After Capture the Flag on Saturday, the Boys Camp hosted a wonderful Team Dance-off. Cabins were given the task to choreograph a dance and perform it front a panel of esteemed judges a la “American Idol.”
After mind-blowing performances featuring the best in wacky costumes and the tops in creativity, the boys from Palace narrowly beat out Cabb Inn for the Team Dance-off Championship honors.
On Saturday, July 10th, both boys and girls gathered down the Hill for Camp-wide Capture the Flag. Teams hid their flags and then set up defenses to protect it from the invading opposition. Both teams tried to advance in their opponent’s territory but were sent to a “jail” if tagged. Check back as we add more photos to this gallery!
In addition to the normal complement of clinics, Orange and Blue games and those activities pictured, the Boys had an opportunity to ascend the Climbing Tower, play miniature golf at Creek Bend and go on an overnight at a camping site. There are even more special activities for the next two weeks, so check back soon!
On Friday, July 9th a group of boys and girls campers competed at a Binghamton Tennis Center event put on by Jerome Kilmer. Sarah Murdoch was victorious and is seen here with S4G Head Tennis Counselor Mia Kent, accepting the 2010 Kilmer Junior RR Girls Singles Champion trophy. Great job, Sarah!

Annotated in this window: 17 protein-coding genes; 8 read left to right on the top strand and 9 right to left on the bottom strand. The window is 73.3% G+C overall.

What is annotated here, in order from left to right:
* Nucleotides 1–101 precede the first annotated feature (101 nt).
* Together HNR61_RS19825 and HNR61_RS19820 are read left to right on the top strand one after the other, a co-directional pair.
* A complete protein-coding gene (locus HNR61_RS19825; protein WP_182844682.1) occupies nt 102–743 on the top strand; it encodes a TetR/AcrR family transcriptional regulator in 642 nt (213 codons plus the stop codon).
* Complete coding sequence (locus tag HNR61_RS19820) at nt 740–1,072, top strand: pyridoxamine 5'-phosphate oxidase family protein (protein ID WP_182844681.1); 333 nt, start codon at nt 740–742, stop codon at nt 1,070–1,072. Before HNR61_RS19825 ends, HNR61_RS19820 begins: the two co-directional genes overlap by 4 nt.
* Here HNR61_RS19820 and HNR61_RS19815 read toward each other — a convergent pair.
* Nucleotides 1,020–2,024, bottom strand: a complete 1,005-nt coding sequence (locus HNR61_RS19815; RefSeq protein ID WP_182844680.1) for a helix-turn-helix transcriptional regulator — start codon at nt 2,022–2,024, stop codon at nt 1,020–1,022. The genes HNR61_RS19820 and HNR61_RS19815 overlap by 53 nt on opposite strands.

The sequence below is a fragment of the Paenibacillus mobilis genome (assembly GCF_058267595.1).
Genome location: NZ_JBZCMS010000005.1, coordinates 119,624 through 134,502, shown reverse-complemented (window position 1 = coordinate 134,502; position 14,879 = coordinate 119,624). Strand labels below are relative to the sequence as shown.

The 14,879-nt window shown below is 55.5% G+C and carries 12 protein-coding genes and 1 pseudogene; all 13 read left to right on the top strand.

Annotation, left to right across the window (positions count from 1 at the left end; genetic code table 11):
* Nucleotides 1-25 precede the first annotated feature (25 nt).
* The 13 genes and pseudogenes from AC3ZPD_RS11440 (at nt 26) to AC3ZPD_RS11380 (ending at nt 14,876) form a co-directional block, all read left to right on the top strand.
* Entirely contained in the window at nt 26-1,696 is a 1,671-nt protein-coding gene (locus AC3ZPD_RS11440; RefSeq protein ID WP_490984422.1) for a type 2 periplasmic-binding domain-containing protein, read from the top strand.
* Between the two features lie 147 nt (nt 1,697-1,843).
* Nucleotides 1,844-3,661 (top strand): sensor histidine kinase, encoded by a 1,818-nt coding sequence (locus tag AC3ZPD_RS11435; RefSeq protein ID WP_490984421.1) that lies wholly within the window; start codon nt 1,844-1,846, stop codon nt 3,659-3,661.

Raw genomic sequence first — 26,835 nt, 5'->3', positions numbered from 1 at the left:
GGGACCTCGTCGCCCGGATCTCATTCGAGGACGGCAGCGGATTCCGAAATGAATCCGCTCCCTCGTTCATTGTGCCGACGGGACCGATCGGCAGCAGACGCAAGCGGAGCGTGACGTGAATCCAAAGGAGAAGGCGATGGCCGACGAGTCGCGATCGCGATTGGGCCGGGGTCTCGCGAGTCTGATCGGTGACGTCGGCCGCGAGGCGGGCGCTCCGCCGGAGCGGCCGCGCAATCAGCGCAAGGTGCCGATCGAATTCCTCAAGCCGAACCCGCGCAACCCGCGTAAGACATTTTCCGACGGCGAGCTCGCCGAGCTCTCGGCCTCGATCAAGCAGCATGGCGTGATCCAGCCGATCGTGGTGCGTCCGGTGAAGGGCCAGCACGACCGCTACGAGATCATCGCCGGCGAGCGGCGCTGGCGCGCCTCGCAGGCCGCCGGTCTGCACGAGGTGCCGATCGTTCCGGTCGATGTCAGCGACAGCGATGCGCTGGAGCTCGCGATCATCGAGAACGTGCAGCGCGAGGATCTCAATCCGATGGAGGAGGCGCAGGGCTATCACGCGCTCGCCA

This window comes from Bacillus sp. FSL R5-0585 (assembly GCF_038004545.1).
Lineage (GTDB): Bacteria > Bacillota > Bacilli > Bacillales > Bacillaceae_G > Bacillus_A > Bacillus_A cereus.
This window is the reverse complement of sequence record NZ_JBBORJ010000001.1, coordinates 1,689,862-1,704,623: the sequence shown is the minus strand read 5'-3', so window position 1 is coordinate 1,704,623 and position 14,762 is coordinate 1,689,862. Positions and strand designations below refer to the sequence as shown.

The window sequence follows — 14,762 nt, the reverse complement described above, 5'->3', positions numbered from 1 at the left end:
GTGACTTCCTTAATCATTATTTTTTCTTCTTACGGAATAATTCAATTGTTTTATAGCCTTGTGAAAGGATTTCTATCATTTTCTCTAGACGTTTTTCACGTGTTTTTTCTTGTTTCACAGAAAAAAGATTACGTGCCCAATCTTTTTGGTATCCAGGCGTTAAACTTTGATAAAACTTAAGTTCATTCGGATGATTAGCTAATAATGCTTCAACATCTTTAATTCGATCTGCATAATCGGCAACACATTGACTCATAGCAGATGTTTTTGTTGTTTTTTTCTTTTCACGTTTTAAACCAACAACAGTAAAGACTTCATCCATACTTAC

We are here this afternoon to celebrate an important event in the history of the United States of America and mankind. First, I believe it is necessary for us to recognize the institution that has brought us all together on this hill top. In honor of 105 years of Camp Susquehannock I would be honored to lead us in a Susquehannock cheer to camp.
On July 4, 1776, the United States of America stated it would no longer be ruled by the King of England in a document known as the Declaration of Independence. Like all events in history there are many stories that led to what happened in Philadelphia 234 years ago.
Many thought that either John Adams or Benjamin Franklin would be assigned the job of writing the declaration to be sent to the King of England. To the surprise of many, Adams gave the job to a young man from the colony of Virginia, Thomas Jefferson. Jefferson had no interest in writing this document, and felt there was more important work in need of his attention back in Virginia.
Rather than arguing to be released from his assigned duty, Jefferson locked himself in a room and went to work. The Declaration of Independence he wrote sits today as one of the most important statements of the rights of man.
This story came to mind because of something that happens almost daily here at camp. Activities are announced, “This afternoon the Cowboys will be playing basketball officiated by Drew Hano,” and the groans from a few begin, “I’m terrible at basketball. Why do we have to play basketball? Can we please do something else?…I’ve got to referee basketball again!” Then, after rest hour, those who complained show up at the court ready to do all they can to avoid playing.
We probably have all done it. Now let’s put ourselves in Thomas Jefferson’s shoes. He accepted a task he was not excited about. He set his mind to completing the task with his best effort. He wrote a document that has lasted for over 200 years.
So, next time you play a sport, even one you are “no good at”, give it your maximum effort. Realize that every game you play is an opportunity to be your best ever.